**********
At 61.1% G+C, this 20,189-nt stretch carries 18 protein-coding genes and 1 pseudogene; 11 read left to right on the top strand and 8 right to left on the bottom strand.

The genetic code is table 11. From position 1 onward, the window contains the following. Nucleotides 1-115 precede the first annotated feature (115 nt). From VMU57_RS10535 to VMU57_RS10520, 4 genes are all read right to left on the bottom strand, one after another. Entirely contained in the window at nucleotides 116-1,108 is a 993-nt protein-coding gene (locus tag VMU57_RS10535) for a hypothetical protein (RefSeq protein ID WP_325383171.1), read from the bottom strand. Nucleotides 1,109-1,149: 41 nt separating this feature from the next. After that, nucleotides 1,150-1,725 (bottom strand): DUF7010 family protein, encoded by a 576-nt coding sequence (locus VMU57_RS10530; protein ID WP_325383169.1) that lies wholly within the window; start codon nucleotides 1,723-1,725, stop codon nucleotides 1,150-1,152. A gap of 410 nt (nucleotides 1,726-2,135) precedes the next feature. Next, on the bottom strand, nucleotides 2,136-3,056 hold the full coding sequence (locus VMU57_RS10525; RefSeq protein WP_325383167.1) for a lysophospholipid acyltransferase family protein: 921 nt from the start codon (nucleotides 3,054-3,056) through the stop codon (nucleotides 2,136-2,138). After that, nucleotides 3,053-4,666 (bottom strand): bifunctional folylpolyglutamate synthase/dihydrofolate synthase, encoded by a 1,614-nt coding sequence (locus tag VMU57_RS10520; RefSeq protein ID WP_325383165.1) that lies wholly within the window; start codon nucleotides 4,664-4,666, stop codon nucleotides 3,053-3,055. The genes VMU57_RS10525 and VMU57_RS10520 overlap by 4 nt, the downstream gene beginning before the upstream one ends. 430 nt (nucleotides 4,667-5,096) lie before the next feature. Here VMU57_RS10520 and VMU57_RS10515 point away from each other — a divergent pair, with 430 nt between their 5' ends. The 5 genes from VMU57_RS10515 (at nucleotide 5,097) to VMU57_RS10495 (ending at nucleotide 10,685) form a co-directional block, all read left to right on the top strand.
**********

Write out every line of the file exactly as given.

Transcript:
At 61.1% G+C, this 20,189-nt stretch carries 18 protein-coding genes and 1 pseudogene; 11 read left to right on the top strand and 8 right to left on the bottom strand.

The genetic code is table 11. From position 1 onward, the window contains the following. Nucleotides 1-115 precede the first annotated feature (115 nt). From VMU57_RS10535 to VMU57_RS10520, 4 genes are all read right to left on the bottom strand, one after another. Entirely contained in the window at nucleotides 116-1,108 is a 993-nt protein-coding gene (locus tag VMU57_RS10535) for a hypothetical protein (RefSeq protein ID WP_325383171.1), read from the bottom strand. Nucleotides 1,109-1,149: 41 nt separating this feature from the next. After that, nucleotides 1,150-1,725 (bottom strand): DUF7010 family protein, encoded by a 576-nt coding sequence (locus VMU57_RS10530; protein ID WP_325383169.1) that lies wholly within the window; start codon nucleotides 1,723-1,725, stop codon nucleotides 1,150-1,152. A gap of 410 nt (nucleotides 1,726-2,135) precedes the next feature. Next, on the bottom strand, nucleotides 2,136-3,056 hold the full coding sequence (locus VMU57_RS10525; RefSeq protein WP_325383167.1) for a lysophospholipid acyltransferase family protein: 921 nt from the start codon (nucleotides 3,054-3,056) through the stop codon (nucleotides 2,136-2,138). After that, nucleotides 3,053-4,666 (bottom strand): bifunctional folylpolyglutamate synthase/dihydrofolate synthase, encoded by a 1,614-nt coding sequence (locus tag VMU57_RS10520; RefSeq protein ID WP_325383165.1) that lies wholly within the window; start codon nucleotides 4,664-4,666, stop codon nucleotides 3,053-3,055. The genes VMU57_RS10525 and VMU57_RS10520 overlap by 4 nt, the downstream gene beginning before the upstream one ends. 430 nt (nucleotides 4,667-5,096) lie before the next feature. Here VMU57_RS10520 and VMU57_RS10515 point away from each other — a divergent pair, with 430 nt between their 5' ends. The 5 genes from VMU57_RS10515 (at nucleotide 5,097) to VMU57_RS10495 (ending at nucleotide 10,685) form a co-directional block, all read left to right on the top strand.